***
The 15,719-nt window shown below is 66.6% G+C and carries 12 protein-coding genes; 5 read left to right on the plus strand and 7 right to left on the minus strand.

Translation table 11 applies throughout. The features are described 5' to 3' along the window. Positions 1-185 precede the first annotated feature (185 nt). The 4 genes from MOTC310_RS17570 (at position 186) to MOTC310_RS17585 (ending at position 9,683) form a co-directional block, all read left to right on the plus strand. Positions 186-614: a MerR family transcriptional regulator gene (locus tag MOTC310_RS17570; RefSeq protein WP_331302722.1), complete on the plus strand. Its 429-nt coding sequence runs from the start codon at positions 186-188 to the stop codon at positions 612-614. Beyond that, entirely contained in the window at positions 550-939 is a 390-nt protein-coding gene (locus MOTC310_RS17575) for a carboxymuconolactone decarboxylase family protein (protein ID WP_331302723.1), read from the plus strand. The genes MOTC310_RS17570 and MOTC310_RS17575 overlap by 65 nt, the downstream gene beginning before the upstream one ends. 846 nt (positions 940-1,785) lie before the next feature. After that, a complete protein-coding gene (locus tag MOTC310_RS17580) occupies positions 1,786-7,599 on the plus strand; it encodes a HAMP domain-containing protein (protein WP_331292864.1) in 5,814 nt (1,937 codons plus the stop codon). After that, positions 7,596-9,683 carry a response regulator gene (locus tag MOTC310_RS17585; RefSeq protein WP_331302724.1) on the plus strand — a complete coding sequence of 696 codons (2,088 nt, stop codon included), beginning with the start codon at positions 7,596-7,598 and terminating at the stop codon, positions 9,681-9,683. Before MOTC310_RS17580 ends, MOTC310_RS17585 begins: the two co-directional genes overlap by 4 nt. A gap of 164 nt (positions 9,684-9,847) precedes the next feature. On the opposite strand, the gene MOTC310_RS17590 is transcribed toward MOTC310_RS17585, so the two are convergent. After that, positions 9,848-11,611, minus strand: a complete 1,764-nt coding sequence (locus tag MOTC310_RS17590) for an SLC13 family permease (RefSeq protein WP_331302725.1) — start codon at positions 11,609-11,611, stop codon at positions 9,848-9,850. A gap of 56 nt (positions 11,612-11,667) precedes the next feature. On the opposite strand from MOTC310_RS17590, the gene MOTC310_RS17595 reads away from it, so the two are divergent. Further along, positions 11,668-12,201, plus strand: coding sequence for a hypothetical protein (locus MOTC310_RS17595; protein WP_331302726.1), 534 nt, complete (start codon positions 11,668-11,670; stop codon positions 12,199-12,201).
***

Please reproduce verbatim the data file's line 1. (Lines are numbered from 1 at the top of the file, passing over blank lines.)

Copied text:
The 15,719-nt window shown below is 66.6% G+C and carries 12 protein-coding genes; 5 read left to right on the plus strand and 7 right to left on the minus strand.